KNIGHTS OF LABOR
In 1869, the Knights of Labor (KOL) is created. It’s the first large-scale national labor federation in the United States. Most importantly, the union demands equal pay across all genders, sexes, and races.
In 1881, the KOL votes to admit women into the organization, becoming the first integrated union. Because of this, it grows massively, eventually encompassing more than 100,000 members across a wide range of professions. “Mother Jones” plays a huge role in this movement by giving speeches across America. Authorities opposed to the KOL consider her to be one of the most dangerous women in America.
AMERICAN FEDERATION OF LABOR
As happens with progressive movements, things turn downhill for a bit the end of the 20th century. The KOL loses popularity and is replaced by the American Federation of Labor (AFL), which carries significant weight between 1890 and 1910.
The AFL is led by Samuel Gompers, who believes that women belong in the home and the home alone. AFL’s official stance on working women is that no females should be allowed to work. Instead, we should provide men with a fair wage in order to prevent their female relatives from working.
Gompers also thinks that allowing women to work will diminish male respect for women. Without women in the home at all times, Gomper assumes that the new generation of children will be weak and become irresponsible citizens.
WOMEN’S TRADE UNION LEAGUE
As we tend to do, women stand their ground in the face of oppression. They create the Women’s Trade Union League (WTUL) to counter the AFL. This union is particularly unique and powerful because it contains both working women and upper-class women. And this combination gives their cause real legitimacy. The WTUL’s main goal is to force America’s other male-dominated unions to take working women more seriously.
In 1909, a group of women participates in a massive labor strike called the Uprising of the 20,000. It’s the largest labor strike up until this point and it lasts for over 2 months.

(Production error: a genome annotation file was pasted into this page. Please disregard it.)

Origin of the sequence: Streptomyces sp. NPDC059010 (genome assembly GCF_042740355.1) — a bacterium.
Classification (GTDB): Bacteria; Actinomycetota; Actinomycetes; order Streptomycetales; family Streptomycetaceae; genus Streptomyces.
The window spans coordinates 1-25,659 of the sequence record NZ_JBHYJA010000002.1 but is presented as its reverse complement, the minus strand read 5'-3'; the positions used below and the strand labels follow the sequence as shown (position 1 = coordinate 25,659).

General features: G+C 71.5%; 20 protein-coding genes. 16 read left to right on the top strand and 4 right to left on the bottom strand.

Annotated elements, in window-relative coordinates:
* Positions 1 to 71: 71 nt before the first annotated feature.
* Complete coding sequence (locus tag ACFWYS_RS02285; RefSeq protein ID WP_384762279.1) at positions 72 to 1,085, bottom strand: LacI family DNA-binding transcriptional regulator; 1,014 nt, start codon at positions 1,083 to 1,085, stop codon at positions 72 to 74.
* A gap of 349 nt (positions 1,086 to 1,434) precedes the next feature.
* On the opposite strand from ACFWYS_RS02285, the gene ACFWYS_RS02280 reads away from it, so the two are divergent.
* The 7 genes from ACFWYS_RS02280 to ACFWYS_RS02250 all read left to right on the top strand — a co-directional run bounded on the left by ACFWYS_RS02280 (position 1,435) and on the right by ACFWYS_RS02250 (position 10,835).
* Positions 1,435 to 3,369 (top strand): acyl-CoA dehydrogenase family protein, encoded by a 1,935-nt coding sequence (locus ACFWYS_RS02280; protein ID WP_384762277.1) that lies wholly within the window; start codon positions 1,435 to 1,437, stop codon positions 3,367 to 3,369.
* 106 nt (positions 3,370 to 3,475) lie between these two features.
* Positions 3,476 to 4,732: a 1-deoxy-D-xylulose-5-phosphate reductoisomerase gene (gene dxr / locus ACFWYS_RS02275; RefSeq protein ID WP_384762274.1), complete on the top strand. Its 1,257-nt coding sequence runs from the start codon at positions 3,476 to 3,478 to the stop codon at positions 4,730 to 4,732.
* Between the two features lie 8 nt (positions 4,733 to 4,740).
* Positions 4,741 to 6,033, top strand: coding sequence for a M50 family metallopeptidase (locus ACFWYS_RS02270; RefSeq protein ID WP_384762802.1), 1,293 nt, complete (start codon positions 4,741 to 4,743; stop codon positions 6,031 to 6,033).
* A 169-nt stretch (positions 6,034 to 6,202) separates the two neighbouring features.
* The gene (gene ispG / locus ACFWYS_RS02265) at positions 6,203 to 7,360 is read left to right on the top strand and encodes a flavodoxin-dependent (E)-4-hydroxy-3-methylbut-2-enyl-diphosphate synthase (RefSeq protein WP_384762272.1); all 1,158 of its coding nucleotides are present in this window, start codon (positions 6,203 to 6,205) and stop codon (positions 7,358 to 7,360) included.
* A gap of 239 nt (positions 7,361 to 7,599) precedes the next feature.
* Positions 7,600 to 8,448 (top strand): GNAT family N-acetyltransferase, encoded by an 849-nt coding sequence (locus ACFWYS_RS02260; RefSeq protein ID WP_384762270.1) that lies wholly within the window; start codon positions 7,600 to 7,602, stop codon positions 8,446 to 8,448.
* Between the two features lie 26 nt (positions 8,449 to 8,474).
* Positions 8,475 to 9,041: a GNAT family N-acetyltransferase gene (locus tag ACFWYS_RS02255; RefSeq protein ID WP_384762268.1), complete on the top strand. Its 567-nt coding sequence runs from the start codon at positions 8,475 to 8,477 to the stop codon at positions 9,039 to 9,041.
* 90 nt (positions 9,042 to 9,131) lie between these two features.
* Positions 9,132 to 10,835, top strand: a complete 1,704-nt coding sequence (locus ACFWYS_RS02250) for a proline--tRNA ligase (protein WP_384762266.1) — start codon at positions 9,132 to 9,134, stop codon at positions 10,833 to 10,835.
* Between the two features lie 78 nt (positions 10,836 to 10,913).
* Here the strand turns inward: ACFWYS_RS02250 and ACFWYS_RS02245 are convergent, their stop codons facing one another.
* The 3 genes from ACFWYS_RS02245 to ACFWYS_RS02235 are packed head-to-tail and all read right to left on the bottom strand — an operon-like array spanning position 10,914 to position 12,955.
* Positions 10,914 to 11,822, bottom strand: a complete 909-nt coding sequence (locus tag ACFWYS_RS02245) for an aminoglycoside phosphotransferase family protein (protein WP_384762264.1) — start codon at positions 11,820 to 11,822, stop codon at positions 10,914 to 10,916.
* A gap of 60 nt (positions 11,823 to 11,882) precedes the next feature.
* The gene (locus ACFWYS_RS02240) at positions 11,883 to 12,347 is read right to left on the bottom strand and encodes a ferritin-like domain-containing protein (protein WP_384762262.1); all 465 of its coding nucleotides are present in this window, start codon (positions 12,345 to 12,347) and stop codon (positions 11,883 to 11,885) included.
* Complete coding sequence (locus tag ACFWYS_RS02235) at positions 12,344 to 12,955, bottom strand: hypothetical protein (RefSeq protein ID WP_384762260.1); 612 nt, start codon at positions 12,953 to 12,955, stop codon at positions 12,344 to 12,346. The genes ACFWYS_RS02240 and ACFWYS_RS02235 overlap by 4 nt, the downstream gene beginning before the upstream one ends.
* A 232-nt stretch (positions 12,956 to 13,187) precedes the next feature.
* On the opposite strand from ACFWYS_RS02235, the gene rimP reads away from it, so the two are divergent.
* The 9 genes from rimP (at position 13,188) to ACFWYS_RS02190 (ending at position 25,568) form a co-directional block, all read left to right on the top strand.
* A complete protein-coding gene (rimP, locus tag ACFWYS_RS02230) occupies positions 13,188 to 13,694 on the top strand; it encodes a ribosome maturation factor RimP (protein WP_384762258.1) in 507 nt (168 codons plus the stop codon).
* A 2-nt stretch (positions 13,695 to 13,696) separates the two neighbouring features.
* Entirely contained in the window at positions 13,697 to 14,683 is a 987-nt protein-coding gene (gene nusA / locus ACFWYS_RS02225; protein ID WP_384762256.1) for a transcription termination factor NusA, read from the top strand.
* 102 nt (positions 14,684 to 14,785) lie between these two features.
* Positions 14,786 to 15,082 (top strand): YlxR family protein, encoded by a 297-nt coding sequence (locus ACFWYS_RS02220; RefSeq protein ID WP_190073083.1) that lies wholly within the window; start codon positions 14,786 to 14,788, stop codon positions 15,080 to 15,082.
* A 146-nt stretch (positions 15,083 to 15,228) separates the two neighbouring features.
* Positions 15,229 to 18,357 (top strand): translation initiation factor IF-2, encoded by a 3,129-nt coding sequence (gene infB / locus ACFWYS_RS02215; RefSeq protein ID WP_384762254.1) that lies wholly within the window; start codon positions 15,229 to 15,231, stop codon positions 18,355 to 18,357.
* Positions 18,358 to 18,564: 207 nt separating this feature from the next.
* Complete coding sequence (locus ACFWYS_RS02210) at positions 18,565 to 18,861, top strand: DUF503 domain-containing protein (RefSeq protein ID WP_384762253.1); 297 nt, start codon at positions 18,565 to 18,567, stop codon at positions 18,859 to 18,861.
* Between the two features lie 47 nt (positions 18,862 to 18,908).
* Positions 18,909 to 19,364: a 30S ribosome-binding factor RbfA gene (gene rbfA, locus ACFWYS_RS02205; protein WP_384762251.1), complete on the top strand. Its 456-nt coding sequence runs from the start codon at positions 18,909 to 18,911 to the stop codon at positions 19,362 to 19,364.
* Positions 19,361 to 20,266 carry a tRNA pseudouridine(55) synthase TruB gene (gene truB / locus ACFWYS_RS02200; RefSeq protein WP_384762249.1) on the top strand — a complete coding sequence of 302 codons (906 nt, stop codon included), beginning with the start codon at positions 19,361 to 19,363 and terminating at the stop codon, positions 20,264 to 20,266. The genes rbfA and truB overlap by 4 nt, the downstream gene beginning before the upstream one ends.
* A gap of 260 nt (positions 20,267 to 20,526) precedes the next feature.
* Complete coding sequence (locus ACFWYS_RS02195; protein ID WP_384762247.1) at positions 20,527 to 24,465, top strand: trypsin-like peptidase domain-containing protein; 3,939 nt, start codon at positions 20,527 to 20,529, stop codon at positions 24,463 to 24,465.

As the Great Depression begins, unemployment rises to 25%. Because of desperation, male-dominated unions revive the argument that only men are entitled to work. During this time, women are forced to only take “female-oriented” jobs that men generally scorn.
However, because every family needs money, the percentage of married women in the workforce rises by more than 25% and results in more most dual-income families than ever before.
WORLD WAR II
Again, good American men go off to war. As they serve, six million new women do their part to help. They enter the labor force, taking jobs in heavy industry and other previously male-dominated industries.
AFTER WORLD WAR II
As the war ends, many women are forced to relinquish their jobs to veterans, but women are tenacious. They continue to enter the workforce in record numbers. The most popular positions include office work, retail sales, nursing, teaching and other “feminine positions.”
CIVIL RIGHTS ACT OF 1964
1964 brings the Civil Rights Act, which ends discrimination based on race, color, religion, sex, or national origin. It has an enormous influence on women’s experience in the workforce, eventually leading to the Equal Employment Opportunity Commission (EEOC)—a set of legislation governing the workforce. By 1970, the EEOC has opened doors to jobs women had previously been prohibited from.
Today, there are 72 million women in the American workforce—which is 30 million more than there were in 1984. Together, we make up 46.9% of the workforce.
Unfortunately, women still lag behind male earnings in most sectors. On average, women earn about 81.2% of what men earn. Additionally, women make up only about 14% of executive positions among Fortune 500 Companies. So, today we’re working on breaking down the glass ceiling and ensuring woman of all races and backgrounds have equal opportunity in the workplace.
We’ve come a long way over the years. With International Women’s Day coming up, we’re taking a special moment to appreciate our mothers, grandmothers, and great-grandmothers—the women who came before us—and our daughters, granddaughters, and great-granddaughters—the women who are yet to come.
Happy International Women’s Day!